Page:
The Michigan Wolverines entered Saturday’s game against NJIT with a win probability of 97.5 percent, per KenPom. Despite numbers and logic being on their side, however, John Beilein’s young team stumbled at home and fell in a shocker to the Highlanders, 72-70. That gave Michigan its second loss of the young season.
Panic mode commenced for some after that numbing loss.
How can THIS team lose to THAT team?
And we’re wanting to compete in the Big Ten?
What could possibly follow this performance?
Michigan is one of the least experienced teams in the country, according to the same KenPom metrics, with an average of 1.12 years of experience. Comparing that to the rest of the Big Ten, only Purdue and Indiana are working with less experience, with 1.02 and 1.00 years, respectively. Purdue just lost to North Florida and Indiana lost to Eastern Washington. Both of those games were at home.
Before you say Michigan should be far above these two programs, think again. Youth is youth; that’s the way it works almost completely across the board. Most players are not developed at this point, and coaches are forced to work with less than they’ll have in February and March. That is what has made John Beilein’s legacy at Michigan—his ability to develop young talent and turn it into its absolute most.
Beilein is a tremendous teacher of young people, mostly because he understands that not every player works and operates in the same way. The perfect example of that: Kameron Chatman, the highly touted freshman, didn’t start his career on the highest of notes. He struggled mightily from the field, only hitting one shot in each of the Wolverines’ first three games (four, if you include the scrimmage against Hillsdale). Instead of trying to put the clamps on him, though, Beilein allowed Chatman to shoot his way out of the slump. That wouldn’t have worked for anyone, but Beilein knows how to deal with these things; he has been doing it for years.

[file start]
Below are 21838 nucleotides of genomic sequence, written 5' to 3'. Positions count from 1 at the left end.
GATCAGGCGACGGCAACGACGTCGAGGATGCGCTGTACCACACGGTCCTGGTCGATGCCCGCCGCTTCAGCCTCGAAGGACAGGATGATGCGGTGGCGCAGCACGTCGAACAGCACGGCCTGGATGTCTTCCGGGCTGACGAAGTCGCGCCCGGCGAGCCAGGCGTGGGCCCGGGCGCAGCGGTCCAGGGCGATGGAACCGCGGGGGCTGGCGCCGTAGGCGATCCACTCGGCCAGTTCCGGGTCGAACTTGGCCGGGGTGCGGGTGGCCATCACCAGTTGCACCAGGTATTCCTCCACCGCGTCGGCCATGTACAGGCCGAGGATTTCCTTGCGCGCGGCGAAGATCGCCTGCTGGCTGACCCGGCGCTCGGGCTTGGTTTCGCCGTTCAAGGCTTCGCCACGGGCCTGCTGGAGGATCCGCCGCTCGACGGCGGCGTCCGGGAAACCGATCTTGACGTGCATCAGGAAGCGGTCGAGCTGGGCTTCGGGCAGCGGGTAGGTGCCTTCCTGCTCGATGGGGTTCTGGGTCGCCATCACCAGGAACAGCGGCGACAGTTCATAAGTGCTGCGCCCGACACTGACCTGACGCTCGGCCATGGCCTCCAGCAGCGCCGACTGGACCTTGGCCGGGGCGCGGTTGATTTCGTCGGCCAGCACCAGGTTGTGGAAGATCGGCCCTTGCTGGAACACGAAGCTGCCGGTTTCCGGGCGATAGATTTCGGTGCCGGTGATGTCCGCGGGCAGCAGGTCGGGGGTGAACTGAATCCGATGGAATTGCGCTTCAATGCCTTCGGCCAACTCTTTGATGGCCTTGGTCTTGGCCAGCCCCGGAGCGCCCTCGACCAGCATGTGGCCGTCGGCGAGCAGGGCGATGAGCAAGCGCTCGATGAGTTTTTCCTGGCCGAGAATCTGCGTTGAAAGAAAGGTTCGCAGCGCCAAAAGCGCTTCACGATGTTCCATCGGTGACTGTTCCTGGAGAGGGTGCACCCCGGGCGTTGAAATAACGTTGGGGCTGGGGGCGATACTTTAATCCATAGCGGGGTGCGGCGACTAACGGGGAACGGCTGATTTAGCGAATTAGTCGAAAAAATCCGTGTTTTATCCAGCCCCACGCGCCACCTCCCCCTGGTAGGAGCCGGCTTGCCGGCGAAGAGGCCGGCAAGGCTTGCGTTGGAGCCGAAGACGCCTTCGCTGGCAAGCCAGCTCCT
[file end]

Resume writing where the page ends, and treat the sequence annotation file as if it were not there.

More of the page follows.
That’s the kind of coaching that turns every player into the best version of himself.
Another reason to remain just as optimistic as before is the leadership Michigan takes with it on the court. Guys like Derrick Walton Jr. and Spike Albrecht and Caris LeVert and Max Bielfeldt—they’re veterans in this system, and it’s not by the number of years they’ve been doing it, but by the amount of exposure they’ve had to it.
Those players are consistently some of the most intelligent players on the court at any given time. They have each been through at least one growing experience during their time at Michigan, and they understand perfectly well how things are supposed to happen. You can’t peak in December or January; and these guys understand that this is all part of a process that takes time and patience.
Michigan has absolutely no reason to fear here in this young season. The pieces are in place; now it’s time to watch them fall into the places they need to be.
Tyler Fenwick is the managing editor of The Big House Report. Follow him on Twitter @Ty_Fenwick.